Just as the pollsters could not predict the outcome of the election, no one really knows what will happen after January 20, 2017. Candidate Trump took many conflicting positions during the campaign and in any event many campaign promises are never implemented.
 
However, we can already envision some significant changes in US trade and sanctions policy. In other areas we will closely watch the Trump transition team and the new Administration over the next few months for indications of the policies they will be formulating.
 
Trade Policy
 
For more than a year, a major part of President-elect Trump’s platform has been rejecting major US free trade agreements as “bad deals” for America, promising dramatic changes in the US approach to trade agreements. Ostensibly the goal is to better protect the interests of American workers and consumers.
 
As set out in President-elect Trump’s “100 day action plan“, his Administration could:
 
  – terminate US support of the Trans-Pacific Partnership (TPP), which would, if adopted, greatly reduce the remaining trade barriers between the US and 11 other countries in the Americas and Asia. If the US chooses to withdraw from TPP, the other 11 countries may choose to enact their own free trade agreement. It is possible that Trump Administration will seek to re-open the TPP to new negotiations, although that will be difficult since many of the TPP member countries have already commenced the ratification process.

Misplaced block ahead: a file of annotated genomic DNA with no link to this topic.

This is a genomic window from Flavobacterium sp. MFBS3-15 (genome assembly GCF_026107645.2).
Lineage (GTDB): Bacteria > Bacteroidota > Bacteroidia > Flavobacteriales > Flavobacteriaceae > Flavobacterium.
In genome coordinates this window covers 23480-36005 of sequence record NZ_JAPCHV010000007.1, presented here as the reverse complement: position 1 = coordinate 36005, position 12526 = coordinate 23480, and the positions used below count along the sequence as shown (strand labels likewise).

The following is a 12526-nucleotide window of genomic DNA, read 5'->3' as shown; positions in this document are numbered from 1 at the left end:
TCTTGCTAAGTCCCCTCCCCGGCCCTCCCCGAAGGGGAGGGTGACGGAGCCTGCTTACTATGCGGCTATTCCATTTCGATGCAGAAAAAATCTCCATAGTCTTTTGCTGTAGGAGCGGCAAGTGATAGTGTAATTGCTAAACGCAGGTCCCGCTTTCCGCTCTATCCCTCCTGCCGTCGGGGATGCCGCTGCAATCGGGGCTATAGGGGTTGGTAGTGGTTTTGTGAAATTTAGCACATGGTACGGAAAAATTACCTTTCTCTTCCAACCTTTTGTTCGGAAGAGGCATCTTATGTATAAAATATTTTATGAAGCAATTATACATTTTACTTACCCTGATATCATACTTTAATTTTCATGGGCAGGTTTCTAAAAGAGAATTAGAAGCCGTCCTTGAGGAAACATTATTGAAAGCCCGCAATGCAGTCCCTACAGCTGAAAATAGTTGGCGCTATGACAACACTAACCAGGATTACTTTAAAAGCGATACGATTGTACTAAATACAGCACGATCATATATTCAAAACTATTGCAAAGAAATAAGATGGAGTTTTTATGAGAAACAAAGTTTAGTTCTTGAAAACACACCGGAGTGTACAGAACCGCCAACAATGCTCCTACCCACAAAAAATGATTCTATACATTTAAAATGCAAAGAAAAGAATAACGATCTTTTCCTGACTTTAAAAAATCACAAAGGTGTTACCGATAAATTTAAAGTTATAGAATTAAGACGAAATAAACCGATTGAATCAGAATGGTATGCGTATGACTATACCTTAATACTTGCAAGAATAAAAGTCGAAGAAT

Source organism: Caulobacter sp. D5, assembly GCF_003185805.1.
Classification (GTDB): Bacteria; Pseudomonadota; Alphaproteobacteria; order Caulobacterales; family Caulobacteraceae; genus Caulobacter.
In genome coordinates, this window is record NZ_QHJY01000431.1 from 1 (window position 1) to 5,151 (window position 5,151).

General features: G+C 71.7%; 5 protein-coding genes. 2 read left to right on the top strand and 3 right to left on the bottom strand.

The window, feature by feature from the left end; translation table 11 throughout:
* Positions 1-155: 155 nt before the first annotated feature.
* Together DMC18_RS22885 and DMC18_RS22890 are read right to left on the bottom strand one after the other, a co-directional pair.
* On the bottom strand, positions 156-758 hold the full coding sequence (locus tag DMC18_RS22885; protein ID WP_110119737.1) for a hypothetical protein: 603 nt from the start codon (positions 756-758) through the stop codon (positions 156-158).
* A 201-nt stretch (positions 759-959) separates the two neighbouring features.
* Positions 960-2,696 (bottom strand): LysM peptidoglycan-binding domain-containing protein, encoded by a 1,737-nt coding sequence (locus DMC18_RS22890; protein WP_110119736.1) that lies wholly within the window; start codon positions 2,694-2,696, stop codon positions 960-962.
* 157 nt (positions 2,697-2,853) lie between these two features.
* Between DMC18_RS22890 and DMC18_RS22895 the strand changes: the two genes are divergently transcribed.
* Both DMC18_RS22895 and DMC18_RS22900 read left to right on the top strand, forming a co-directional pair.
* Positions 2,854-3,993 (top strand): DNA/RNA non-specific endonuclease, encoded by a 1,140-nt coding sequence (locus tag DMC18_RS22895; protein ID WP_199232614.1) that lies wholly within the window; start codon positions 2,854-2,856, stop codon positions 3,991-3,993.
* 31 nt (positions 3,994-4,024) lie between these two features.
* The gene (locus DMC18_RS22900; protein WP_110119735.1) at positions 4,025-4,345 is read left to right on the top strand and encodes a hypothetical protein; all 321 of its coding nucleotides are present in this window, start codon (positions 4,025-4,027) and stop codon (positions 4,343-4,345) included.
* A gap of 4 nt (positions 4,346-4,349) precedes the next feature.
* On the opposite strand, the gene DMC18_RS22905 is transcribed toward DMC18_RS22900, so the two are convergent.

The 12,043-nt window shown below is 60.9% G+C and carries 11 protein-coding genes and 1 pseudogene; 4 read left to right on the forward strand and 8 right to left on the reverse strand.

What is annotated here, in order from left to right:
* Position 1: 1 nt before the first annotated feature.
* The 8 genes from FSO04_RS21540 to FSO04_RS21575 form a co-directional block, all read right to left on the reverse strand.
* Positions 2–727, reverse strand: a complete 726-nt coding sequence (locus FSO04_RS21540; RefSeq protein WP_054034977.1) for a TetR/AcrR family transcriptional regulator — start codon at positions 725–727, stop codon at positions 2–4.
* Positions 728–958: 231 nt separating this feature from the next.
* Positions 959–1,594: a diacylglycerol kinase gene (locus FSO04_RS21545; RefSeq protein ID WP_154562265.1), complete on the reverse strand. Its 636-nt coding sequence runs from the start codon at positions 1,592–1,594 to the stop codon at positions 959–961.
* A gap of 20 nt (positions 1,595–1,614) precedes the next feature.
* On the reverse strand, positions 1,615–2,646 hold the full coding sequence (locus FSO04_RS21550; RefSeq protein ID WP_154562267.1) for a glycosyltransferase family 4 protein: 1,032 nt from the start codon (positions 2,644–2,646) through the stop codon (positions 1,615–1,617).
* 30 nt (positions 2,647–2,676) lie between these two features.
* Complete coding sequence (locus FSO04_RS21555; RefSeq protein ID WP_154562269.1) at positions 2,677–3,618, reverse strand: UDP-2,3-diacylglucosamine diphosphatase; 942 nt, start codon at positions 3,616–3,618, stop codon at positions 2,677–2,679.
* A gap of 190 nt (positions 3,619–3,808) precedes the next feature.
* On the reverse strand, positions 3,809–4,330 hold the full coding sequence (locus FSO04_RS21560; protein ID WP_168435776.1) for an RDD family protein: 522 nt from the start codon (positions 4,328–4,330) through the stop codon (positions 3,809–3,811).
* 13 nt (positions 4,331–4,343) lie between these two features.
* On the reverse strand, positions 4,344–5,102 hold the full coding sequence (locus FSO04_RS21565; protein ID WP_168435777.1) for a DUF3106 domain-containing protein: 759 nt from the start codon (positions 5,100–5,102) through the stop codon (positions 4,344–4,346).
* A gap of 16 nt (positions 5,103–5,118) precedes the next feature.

– seek to renegotiate the terms of the North American Free Trade Agreement (NAFTA), which could trigger substantial regulatory uncertainty, and possibly economic disruption, for manufacturers and exporters in the US, Mexico and Canada. It is important to note that this same promise was made by candidate Obama during the 2008 presidential campaign and was never acted upon. President Obama became a leading advocate of free trade agreements during his second term.